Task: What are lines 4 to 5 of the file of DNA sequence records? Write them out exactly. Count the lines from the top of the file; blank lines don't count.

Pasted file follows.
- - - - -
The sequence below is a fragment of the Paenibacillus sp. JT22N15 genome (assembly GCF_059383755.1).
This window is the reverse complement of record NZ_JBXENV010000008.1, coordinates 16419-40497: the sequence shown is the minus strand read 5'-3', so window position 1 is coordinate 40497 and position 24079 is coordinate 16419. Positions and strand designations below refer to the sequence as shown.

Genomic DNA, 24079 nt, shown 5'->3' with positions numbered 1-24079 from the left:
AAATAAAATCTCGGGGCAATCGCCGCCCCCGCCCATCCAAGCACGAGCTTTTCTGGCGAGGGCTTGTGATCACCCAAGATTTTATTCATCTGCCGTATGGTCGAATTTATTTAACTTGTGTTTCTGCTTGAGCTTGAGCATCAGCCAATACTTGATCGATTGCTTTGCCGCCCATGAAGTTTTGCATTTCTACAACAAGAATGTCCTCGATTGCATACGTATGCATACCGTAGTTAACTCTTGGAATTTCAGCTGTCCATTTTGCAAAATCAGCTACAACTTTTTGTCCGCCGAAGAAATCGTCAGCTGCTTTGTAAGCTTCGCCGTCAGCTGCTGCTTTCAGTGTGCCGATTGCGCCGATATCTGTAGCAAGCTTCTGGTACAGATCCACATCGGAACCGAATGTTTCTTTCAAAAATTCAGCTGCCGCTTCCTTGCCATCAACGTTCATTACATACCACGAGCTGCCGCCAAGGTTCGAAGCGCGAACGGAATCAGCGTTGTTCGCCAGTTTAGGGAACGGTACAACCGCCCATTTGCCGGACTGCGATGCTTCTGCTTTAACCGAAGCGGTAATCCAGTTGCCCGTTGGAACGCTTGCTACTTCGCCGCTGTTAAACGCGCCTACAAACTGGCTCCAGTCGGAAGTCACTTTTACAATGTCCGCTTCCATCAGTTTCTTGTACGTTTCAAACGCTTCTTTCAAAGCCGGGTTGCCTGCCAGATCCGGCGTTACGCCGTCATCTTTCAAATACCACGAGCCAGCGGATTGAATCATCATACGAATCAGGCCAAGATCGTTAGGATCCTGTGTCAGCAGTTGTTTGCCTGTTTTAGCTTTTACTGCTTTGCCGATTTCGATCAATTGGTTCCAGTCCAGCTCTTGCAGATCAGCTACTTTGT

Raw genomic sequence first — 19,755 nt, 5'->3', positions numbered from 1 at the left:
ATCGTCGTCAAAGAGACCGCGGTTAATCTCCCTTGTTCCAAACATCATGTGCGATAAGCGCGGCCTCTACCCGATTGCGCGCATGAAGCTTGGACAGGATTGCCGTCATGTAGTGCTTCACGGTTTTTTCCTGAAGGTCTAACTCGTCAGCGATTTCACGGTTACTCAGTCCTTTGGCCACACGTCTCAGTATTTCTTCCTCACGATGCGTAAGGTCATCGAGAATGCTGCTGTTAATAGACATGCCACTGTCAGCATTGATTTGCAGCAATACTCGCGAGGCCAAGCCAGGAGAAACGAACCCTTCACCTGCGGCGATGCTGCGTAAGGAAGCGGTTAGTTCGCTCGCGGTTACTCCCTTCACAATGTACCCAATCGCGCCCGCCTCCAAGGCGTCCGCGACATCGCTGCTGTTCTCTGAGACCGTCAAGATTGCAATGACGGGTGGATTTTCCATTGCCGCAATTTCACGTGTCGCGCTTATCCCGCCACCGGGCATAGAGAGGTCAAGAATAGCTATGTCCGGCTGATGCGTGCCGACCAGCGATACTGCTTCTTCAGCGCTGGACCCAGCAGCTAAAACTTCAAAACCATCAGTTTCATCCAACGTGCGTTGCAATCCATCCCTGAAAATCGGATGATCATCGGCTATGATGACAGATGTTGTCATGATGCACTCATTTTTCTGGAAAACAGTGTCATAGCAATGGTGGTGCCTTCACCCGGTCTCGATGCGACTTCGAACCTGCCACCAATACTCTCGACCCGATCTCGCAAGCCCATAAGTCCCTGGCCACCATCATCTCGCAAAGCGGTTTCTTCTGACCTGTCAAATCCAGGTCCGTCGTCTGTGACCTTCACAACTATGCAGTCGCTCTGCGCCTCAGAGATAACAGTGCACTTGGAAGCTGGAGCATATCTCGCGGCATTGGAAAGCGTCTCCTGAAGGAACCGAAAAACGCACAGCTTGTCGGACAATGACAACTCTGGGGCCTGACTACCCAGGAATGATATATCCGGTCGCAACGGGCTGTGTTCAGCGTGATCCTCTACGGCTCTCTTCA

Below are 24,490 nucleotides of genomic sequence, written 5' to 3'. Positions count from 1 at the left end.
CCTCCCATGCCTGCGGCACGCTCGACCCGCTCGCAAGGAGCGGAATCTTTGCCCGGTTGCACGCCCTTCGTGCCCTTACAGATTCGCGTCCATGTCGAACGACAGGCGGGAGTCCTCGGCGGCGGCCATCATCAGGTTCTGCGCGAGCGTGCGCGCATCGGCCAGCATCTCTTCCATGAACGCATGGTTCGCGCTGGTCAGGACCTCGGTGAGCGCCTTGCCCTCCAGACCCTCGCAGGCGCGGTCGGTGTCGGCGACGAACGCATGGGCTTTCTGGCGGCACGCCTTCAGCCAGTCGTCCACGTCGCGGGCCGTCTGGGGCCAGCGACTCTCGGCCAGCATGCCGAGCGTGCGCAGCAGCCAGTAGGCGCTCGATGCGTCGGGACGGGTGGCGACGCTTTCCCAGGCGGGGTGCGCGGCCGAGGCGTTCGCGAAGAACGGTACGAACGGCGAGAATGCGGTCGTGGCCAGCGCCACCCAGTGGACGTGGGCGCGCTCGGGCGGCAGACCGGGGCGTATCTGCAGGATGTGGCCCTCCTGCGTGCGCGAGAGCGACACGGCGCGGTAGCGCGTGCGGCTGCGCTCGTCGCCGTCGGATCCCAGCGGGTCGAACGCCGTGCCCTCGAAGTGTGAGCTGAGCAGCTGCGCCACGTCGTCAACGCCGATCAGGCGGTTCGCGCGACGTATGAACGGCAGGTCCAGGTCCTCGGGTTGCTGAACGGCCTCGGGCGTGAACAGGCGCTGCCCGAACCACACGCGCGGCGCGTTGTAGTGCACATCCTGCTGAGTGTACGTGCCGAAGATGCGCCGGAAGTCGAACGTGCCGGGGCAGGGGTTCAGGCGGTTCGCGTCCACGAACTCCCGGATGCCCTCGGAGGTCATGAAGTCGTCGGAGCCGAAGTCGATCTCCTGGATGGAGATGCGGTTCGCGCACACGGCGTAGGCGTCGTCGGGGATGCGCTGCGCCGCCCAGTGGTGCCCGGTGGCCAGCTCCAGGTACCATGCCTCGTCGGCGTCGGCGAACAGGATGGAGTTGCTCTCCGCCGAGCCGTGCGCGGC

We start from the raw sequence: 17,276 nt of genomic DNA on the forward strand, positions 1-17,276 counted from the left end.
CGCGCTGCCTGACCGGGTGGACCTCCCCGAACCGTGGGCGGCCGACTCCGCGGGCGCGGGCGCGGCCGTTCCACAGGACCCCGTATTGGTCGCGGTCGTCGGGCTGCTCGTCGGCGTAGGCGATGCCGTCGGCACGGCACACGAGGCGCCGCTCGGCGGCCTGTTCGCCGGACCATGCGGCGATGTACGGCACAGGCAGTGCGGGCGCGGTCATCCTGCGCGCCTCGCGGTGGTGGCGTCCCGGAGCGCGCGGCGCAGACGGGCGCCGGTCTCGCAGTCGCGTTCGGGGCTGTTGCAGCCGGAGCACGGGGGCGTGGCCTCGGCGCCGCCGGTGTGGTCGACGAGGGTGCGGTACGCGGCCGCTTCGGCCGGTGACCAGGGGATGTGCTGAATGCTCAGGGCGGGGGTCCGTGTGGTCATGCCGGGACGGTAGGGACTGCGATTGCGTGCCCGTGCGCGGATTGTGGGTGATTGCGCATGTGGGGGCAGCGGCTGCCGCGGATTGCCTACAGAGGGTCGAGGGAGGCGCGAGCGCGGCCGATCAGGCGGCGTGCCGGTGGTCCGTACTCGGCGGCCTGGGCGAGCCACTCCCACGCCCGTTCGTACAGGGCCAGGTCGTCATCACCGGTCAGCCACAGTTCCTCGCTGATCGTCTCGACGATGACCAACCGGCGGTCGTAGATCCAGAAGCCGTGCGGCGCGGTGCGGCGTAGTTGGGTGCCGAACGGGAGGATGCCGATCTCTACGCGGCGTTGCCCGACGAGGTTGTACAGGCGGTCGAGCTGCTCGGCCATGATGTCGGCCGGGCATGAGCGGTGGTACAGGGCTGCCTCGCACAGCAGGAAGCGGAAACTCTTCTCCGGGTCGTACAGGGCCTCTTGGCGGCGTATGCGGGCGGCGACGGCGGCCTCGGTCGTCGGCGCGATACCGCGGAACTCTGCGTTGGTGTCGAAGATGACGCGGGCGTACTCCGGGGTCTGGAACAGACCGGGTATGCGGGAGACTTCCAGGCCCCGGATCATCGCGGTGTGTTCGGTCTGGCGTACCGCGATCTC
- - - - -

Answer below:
AAATAAAATCTCGGGGCAATCGCCGCCCCCGCCCATCCAAGCACGAGCTTTTCTGGCGAGGGCTTGTGATCACCCAAGATTTTATTCATCTGCCGTATGGTCGAATTTATTTAACTTGTGTTTCTGCTTGAGCTTGAGCATCAGCCAATACTTGATCGATTGCTTTGCCGCCCATGAAGTTTTGCATTTCTACAACAAGAATGTCCTCGATTGCATACGTATGCATACCGTAGTTAACTCTTGGAATTTCAGCTGTCCATTTTGCAAAATCAGCTACAACTTTTTGTCCGCCGAAGAAATCGTCAGCTGCTTTGTAAGCTTCGCCGTCAGCTGCTGCTTTCAGTGTGCCGATTGCGCCGATATCTGTAGCAAGCTTCTGGTACAGATCCACATCGGAACCGAATGTTTCTTTCAAAAATTCAGCTGCCGCTTCCTTGCCATCAACGTTCATTACATACCACGAGCTGCCGCCAAGGTTCGAAGCGCGAACGGAATCAGCGTTGTTCGCCAGTTTAGGGAACGGTACAACCGCCCATTTGCCGGACTGCGATGCTTCTGCTTTAACCGAAGCGGTAATCCAGTTGCCCGTTGGAACGCTTGCTACTTCGCCGCTGTTAAACGCGCCTACAAACTGGCTCCAGTCGGAAGTCACTTTTACAATGTCCGCTTCCATCAGTTTCTTGTACGTTTCAAACGCTTCTTTCAAAGCCGGGTTGCCTGCCAGATCCGGCGTTACGCCGTCATCTTTCAAATACCACGAGCCAGCGGATTGAATCATCATACGAATCAGGCCAAGATCGTTAGGATCCTGTGTCAGCAGTTGTTTGCCTGTTTTAGCTTTTACTGCTTTGCCGATTTCGATCAATTGGTTCCAGTCCAGCTCTTGCAGATCAGCTACTTTGT

Raw genomic sequence first — 19,755 nt, 5'->3', positions numbered from 1 at the left: